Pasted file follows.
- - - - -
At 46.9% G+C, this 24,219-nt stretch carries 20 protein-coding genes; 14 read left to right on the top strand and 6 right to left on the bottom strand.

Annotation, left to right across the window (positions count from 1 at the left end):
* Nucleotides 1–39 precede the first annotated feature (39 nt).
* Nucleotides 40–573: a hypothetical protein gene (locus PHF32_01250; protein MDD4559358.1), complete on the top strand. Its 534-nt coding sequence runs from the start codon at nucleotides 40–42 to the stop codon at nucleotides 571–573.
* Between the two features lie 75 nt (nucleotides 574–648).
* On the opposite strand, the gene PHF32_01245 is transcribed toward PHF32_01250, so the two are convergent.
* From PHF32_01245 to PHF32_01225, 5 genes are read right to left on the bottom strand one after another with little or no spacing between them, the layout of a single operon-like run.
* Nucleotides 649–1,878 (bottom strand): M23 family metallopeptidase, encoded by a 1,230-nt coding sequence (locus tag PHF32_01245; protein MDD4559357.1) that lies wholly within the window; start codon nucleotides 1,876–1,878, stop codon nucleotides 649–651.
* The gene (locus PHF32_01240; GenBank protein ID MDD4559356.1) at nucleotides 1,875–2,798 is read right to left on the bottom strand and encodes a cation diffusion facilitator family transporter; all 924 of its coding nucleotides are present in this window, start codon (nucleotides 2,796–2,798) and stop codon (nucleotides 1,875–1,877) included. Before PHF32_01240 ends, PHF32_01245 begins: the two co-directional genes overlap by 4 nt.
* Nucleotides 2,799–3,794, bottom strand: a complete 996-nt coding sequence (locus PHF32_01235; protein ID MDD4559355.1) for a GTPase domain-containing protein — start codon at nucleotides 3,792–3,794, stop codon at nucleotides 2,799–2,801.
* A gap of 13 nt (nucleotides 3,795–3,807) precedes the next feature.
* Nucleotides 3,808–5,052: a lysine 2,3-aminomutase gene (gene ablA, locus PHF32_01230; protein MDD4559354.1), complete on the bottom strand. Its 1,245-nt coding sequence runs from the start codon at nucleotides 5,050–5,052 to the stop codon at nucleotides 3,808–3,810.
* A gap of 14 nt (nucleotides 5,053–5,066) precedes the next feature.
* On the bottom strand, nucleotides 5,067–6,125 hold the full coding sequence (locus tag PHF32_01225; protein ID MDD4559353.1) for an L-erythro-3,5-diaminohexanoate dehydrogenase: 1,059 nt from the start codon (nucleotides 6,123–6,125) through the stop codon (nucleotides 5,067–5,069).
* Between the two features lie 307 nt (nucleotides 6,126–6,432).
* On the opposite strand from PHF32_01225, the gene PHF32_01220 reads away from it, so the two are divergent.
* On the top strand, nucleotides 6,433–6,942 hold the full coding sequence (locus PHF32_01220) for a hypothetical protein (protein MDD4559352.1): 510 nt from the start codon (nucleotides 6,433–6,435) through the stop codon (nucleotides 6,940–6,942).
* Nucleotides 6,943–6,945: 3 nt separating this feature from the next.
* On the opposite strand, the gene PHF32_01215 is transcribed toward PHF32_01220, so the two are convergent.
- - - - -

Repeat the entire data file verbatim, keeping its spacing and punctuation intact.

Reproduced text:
At 46.9% G+C, this 24,219-nt stretch carries 20 protein-coding genes; 14 read left to right on the top strand and 6 right to left on the bottom strand.

Annotation, left to right across the window (positions count from 1 at the left end):
* Nucleotides 1–39 precede the first annotated feature (39 nt).
* Nucleotides 40–573: a hypothetical protein gene (locus PHF32_01250; protein MDD4559358.1), complete on the top strand. Its 534-nt coding sequence runs from the start codon at nucleotides 40–42 to the stop codon at nucleotides 571–573.
* Between the two features lie 75 nt (nucleotides 574–648).
* On the opposite strand, the gene PHF32_01245 is transcribed toward PHF32_01250, so the two are convergent.
* From PHF32_01245 to PHF32_01225, 5 genes are read right to left on the bottom strand one after another with little or no spacing between them, the layout of a single operon-like run.
* Nucleotides 649–1,878 (bottom strand): M23 family metallopeptidase, encoded by a 1,230-nt coding sequence (locus tag PHF32_01245; protein MDD4559357.1) that lies wholly within the window; start codon nucleotides 1,876–1,878, stop codon nucleotides 649–651.
* The gene (locus PHF32_01240; GenBank protein ID MDD4559356.1) at nucleotides 1,875–2,798 is read right to left on the bottom strand and encodes a cation diffusion facilitator family transporter; all 924 of its coding nucleotides are present in this window, start codon (nucleotides 2,796–2,798) and stop codon (nucleotides 1,875–1,877) included. Before PHF32_01240 ends, PHF32_01245 begins: the two co-directional genes overlap by 4 nt.
* Nucleotides 2,799–3,794, bottom strand: a complete 996-nt coding sequence (locus PHF32_01235; protein ID MDD4559355.1) for a GTPase domain-containing protein — start codon at nucleotides 3,792–3,794, stop codon at nucleotides 2,799–2,801.
* A gap of 13 nt (nucleotides 3,795–3,807) precedes the next feature.
* Nucleotides 3,808–5,052: a lysine 2,3-aminomutase gene (gene ablA, locus PHF32_01230; protein MDD4559354.1), complete on the bottom strand. Its 1,245-nt coding sequence runs from the start codon at nucleotides 5,050–5,052 to the stop codon at nucleotides 3,808–3,810.
* A gap of 14 nt (nucleotides 5,053–5,066) precedes the next feature.
* On the bottom strand, nucleotides 5,067–6,125 hold the full coding sequence (locus tag PHF32_01225; protein ID MDD4559353.1) for an L-erythro-3,5-diaminohexanoate dehydrogenase: 1,059 nt from the start codon (nucleotides 6,123–6,125) through the stop codon (nucleotides 5,067–5,069).
* Between the two features lie 307 nt (nucleotides 6,126–6,432).
* On the opposite strand from PHF32_01225, the gene PHF32_01220 reads away from it, so the two are divergent.
* On the top strand, nucleotides 6,433–6,942 hold the full coding sequence (locus PHF32_01220) for a hypothetical protein (protein MDD4559352.1): 510 nt from the start codon (nucleotides 6,433–6,435) through the stop codon (nucleotides 6,940–6,942).
* Nucleotides 6,943–6,945: 3 nt separating this feature from the next.
* On the opposite strand, the gene PHF32_01215 is transcribed toward PHF32_01220, so the two are convergent.